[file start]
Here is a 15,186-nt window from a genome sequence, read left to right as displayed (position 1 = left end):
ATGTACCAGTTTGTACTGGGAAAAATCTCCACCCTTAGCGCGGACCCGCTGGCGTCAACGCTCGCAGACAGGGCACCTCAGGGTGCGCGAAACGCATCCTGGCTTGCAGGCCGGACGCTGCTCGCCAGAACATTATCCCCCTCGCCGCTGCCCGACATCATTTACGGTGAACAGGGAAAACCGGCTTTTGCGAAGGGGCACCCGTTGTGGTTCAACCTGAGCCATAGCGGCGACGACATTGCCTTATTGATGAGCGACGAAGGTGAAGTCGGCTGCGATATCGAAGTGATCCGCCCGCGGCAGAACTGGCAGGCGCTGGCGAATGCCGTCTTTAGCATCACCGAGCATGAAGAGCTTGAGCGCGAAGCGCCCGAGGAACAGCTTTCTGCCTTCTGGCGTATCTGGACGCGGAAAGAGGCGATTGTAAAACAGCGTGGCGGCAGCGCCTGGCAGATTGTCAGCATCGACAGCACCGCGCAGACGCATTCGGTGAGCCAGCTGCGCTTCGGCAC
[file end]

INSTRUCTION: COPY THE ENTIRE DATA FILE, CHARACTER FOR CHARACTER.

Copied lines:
Here is a 15,186-nt window from a genome sequence, read left to right as displayed (position 1 = left end):
ATGTACCAGTTTGTACTGGGAAAAATCTCCACCCTTAGCGCGGACCCGCTGGCGTCAACGCTCGCAGACAGGGCACCTCAGGGTGCGCGAAACGCATCCTGGCTTGCAGGCCGGACGCTGCTCGCCAGAACATTATCCCCCTCGCCGCTGCCCGACATCATTTACGGTGAACAGGGAAAACCGGCTTTTGCGAAGGGGCACCCGTTGTGGTTCAACCTGAGCCATAGCGGCGACGACATTGCCTTATTGATGAGCGACGAAGGTGAAGTCGGCTGCGATATCGAAGTGATCCGCCCGCGGCAGAACTGGCAGGCGCTGGCGAATGCCGTCTTTAGCATCACCGAGCATGAAGAGCTTGAGCGCGAAGCGCCCGAGGAACAGCTTTCTGCCTTCTGGCGTATCTGGACGCGGAAAGAGGCGATTGTAAAACAGCGTGGCGGCAGCGCCTGGCAGATTGTCAGCATCGACAGCACCGCGCAGACGCATTCGGTGAGCCAGCTGCGCTTCGGCAC